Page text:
I reflexively, naturally took the card and brought it over to the pretty girl on the stool near the stage. The girl probably then handed the business card up to some guy on stage. During the exchange, I caught a glimpse of the insistent woman's first name -- something like "Marisol."
I was in a car with my mom. My mom was driving. I was in the front passenger seat. We were driving along a highway during the daytime.
I had been speaking with my mom about something like giving her $75. This was probably money I owed her. But I had felt it was important to give my mom this money because it seemed like she really needed it for something. I felt like I had just barely gotten the money on time so that my mom could do whatever she'd needed to do.
But now that I'd given my mom the money (or now that it was settled that I'd give her the money?), my mom began talking about some big TV she and my sister were planning on getting. The $75 would put them right in the range of getting the TV.
My mom talked about this TV like it was so great. But I felt betrayed. I thought my mom had really needed the money. But now she was just using it to go out and buy a TV. I was getting anrgier and angrier. I felt like I was about to start yelling at my mom.
We seemed to be getting off the highway, heading onto some exit ramp. There was a huge semi-truck in front of us. The truck seemed to stop all of the sudden.
We had been going really fast. My mom tried to stop the car as soon as she saw the truck stop. But the car was going too fast. We were veering toward the truck's rear end. I knew we were definitely going to crash. But as we approached the truck, I hoped the crash would only be minor.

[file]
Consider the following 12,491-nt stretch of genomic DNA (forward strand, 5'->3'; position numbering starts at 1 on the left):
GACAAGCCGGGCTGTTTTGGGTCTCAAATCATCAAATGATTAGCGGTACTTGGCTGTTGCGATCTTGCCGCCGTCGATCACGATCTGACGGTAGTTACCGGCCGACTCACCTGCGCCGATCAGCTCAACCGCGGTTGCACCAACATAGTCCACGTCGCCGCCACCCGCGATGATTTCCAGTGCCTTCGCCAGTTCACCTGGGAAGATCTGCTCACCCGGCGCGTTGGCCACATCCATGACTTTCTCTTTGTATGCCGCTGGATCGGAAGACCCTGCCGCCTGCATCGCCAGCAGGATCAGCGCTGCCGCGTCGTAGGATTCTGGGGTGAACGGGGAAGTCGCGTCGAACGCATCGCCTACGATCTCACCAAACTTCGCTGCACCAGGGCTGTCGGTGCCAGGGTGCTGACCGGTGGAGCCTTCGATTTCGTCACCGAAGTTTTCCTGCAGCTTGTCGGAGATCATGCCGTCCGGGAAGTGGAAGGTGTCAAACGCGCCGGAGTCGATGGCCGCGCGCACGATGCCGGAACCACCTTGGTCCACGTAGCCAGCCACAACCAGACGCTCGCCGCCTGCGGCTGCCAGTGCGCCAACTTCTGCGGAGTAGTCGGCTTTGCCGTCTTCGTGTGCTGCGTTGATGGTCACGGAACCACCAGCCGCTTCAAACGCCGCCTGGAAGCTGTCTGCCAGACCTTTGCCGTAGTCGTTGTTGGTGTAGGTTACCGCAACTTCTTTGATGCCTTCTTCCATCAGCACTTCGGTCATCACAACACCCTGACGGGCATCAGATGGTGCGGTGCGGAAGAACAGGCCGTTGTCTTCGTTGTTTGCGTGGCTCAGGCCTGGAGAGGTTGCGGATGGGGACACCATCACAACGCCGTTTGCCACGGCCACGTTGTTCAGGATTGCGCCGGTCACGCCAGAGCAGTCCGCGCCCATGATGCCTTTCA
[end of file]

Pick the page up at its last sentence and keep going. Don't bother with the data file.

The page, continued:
I was in some place like a kind of dimly lit kitchen. The kitchen seemed to be pretty quiet. But it felt like some kind of party was winding down in some other room. There were no lights on in the kitchen. The only light seemed to be coming from this other room.
I was having some conversation in my head. I was probably talking through some old and recent memories. I thought about how I'd recently come back home after living in New York City. But now I was thinking about moving back to New York City.
I was thinking about the sadness this might cause for the people close to me in my hometown. But I was trying to justify to these people, in my head, why I needed to move back. As I was doing this I was either licking or thinking about licking the orange dishsoap that had dripped and slimed down the side of a large dishsoap bottle that sat near the sink.
I was now standing over a plastic garbage can. I was in a kitchen. But this kitchen was big and well-lit. My old friend R and his wife L may have been sitting at a table in the kitchen.
I was tying up bags that were in the garbage can. On the left side of the can there seemed to be three bags. On the right side there was just one bag. The three bags on the left side were pretty easy to tie up. But they were kind of like grocery bags, way too small for an outdoor-sized garbage can like this one. The garbage in all the bags seemed to be recyclable materials, like plastic 2-liter soda bottles.
I was having a conversation, either out loud or in my head, with R. It may have had to do with disappointing my family or making them sad. But my R was also trying to work some angle into the conversation. He was looking for some way to take advantage of me, or to stop me from having success in anything I did. I had to monitor everything I was saying very carefully, I felt, so that I didn't say anything to give R an advantage.
I may have started talking with L as well. It seemed a lot nicer to be talking with her, even though I was probably still wary.
I had now moved to tying up the garbage bag on the right side of the garbage can. This bag was really full, and it was a lot harder to tie it shut. I struggled with it for a while, never, I think, quite getting the thing shut.